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  • Writer's picturePhil Cole

Get on the Floor (Particularly if You Supervise Other Leaders)

You can’t possibly understand the work that’s being performed if you aren’t on the floor. You have to see interchanges as they take place and the emotional relationships that people experience as they carry out their duties. And you can only see that if you are actually in the middle of the work itself.

We have this tendency as new leaders to get focused on the technical side of management, like making schedules, doing performance reviews, and filling out the endless paperwork that is required of us by Corporate or HQ. But where we need to really look is the actual performance of tasks - the process of work. This is what we act upon through the functions of leadership so that members of the group can be excellent.

This is one of the biggest challenges of becoming a second-level supervisor, where you supervise other leaders. This level of leadership has a very different view than that of a front-line leader, but this change isn't always obvious. It becomes more difficult to see the performance of work of the ground-level employees. Your understanding of interchanges and emotion reactions is interpreted through the eyes of your support leaders. You no longer hear how employees talk about their vision, nor do you directly see their experiments and learning. Unfortunately, your subordinate leaders will reveal the facts that make them look good, and minimize the more challenging circumstances. This is human nature, not necessarily malicious, but it complicates leadership at this level.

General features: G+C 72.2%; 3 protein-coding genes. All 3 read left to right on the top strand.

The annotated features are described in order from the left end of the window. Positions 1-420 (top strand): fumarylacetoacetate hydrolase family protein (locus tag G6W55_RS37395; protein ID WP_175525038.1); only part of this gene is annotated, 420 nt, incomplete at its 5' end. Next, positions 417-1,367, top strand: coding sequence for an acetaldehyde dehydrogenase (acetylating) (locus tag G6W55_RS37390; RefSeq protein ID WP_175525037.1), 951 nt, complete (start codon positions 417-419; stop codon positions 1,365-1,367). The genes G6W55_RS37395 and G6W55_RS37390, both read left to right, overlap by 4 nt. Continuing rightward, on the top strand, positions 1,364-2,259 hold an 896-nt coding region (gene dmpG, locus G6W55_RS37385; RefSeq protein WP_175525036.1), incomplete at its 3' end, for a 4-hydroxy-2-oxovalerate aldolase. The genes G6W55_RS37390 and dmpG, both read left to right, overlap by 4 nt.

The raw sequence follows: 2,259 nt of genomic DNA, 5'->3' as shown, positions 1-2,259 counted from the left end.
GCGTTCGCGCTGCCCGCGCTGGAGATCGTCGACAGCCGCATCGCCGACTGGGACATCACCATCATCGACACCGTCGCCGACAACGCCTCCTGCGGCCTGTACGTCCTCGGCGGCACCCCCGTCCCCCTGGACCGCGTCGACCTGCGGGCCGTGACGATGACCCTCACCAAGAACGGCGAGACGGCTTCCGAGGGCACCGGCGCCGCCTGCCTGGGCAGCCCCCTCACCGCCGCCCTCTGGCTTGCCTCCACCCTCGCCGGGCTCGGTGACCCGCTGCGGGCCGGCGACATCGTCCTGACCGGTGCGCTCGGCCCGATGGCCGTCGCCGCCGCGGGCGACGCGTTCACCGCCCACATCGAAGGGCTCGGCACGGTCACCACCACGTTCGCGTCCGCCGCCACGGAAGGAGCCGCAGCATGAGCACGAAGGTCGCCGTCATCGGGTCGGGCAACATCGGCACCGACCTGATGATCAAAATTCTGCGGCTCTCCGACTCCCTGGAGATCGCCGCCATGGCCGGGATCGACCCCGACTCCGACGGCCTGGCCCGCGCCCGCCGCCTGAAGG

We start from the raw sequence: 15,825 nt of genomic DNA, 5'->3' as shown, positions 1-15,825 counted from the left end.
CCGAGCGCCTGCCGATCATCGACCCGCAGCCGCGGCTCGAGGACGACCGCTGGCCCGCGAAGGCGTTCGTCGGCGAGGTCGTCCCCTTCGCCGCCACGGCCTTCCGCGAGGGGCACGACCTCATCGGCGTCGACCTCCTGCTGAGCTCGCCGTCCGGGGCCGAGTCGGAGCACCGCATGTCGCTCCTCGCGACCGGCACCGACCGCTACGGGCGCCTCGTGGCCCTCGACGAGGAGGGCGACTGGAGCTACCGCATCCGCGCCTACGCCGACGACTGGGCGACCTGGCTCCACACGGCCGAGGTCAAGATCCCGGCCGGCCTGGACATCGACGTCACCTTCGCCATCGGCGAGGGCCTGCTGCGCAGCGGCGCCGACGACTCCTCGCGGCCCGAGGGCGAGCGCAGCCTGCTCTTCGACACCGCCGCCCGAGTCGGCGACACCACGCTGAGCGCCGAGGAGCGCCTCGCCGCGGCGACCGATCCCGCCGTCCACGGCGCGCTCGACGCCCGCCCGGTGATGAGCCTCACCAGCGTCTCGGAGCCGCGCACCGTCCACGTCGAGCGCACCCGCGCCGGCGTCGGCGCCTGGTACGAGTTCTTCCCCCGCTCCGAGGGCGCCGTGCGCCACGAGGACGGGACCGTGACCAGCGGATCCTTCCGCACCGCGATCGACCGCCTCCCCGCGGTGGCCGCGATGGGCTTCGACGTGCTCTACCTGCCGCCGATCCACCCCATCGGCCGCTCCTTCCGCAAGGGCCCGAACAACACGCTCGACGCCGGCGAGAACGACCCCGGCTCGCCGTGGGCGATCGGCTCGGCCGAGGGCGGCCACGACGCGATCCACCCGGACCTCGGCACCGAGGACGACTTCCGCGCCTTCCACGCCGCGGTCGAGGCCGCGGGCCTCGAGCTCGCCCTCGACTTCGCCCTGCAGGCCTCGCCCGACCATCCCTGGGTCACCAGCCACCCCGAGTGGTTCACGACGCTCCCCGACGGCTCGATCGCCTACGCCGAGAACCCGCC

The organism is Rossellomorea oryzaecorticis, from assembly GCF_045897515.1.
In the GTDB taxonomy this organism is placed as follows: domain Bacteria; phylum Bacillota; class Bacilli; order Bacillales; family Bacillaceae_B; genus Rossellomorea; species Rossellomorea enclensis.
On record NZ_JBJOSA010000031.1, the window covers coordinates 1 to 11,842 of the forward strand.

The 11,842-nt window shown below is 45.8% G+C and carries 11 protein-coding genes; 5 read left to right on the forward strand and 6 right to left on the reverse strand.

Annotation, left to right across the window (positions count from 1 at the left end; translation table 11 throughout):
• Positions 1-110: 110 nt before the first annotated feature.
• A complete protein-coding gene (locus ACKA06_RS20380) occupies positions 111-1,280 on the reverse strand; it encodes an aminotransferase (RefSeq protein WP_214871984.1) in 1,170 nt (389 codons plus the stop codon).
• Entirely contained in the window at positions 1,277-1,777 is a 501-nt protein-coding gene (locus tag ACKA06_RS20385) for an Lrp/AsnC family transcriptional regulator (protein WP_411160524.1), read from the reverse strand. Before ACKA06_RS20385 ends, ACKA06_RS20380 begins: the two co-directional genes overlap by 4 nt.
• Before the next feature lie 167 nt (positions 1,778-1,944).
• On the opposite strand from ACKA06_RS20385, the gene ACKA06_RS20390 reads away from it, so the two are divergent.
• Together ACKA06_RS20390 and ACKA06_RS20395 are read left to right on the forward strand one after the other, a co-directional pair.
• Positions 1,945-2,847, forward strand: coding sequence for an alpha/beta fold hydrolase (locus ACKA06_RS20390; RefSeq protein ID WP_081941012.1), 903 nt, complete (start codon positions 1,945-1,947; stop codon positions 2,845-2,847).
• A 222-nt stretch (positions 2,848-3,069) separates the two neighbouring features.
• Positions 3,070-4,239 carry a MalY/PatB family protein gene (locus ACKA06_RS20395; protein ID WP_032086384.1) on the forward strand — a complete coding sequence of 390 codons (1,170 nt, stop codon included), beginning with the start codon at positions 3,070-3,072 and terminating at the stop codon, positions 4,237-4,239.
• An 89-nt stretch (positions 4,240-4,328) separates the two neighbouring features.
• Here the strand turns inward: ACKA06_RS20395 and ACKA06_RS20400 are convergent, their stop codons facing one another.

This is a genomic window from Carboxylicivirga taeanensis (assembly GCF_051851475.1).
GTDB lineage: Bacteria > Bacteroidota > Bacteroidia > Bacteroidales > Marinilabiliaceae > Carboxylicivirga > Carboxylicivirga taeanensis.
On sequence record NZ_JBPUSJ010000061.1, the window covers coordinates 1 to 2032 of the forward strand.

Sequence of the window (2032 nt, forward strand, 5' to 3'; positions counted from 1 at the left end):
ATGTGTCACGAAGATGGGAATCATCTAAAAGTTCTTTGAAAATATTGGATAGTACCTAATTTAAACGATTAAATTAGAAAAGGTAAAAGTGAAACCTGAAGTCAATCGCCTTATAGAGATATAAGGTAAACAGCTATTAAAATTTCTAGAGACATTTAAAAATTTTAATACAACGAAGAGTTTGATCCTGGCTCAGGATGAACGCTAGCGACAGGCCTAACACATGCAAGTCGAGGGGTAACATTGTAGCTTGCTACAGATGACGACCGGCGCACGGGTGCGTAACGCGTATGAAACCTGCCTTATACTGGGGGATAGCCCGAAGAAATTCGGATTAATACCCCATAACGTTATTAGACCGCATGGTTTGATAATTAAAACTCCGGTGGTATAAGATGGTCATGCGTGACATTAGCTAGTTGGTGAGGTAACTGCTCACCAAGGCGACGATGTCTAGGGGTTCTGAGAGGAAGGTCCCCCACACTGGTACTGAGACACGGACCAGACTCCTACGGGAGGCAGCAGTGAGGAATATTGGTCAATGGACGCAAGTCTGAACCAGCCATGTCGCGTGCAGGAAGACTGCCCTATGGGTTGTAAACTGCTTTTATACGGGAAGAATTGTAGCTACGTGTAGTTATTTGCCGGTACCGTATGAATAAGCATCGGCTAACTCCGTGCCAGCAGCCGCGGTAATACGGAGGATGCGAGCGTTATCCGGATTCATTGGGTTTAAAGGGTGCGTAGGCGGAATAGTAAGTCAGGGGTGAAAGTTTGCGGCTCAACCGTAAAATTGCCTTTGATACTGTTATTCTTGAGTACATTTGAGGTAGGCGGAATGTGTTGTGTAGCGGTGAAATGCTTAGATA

The solution as a second-level leader is to focus on verifying what you hear and validating what is actually occurring. You must look for signs that confirm what is reported to you. Overcoming the challenge of visibility, and having methods to interpret and validate the information from your subordinate leaders is critical to your success as a second-level leader.

It’s also important to know that this is different for every group of people. Just because you did a task a certain way as an individual contributor - or your team did it a certain way previously - doesn’t mean that the team you are leading right now is going to do it the same way. Your past experience will be different than theirs and your process will be different than theirs. This means you have to actually see how your team is working together now so that you can understand and influence the vision, relationships, and learning of the group.

When you see how your team does work, then you can start to build effective interchanges. Or helping people perform behaviors that create positive and productive emotional reactions. Or encourage experimentation with new ways to perform tasks. Or tell the story of a singular, shared vision. These practices, over time, build up into effective leadership, of course. But they begin when you observe what’s actually happening in real life.

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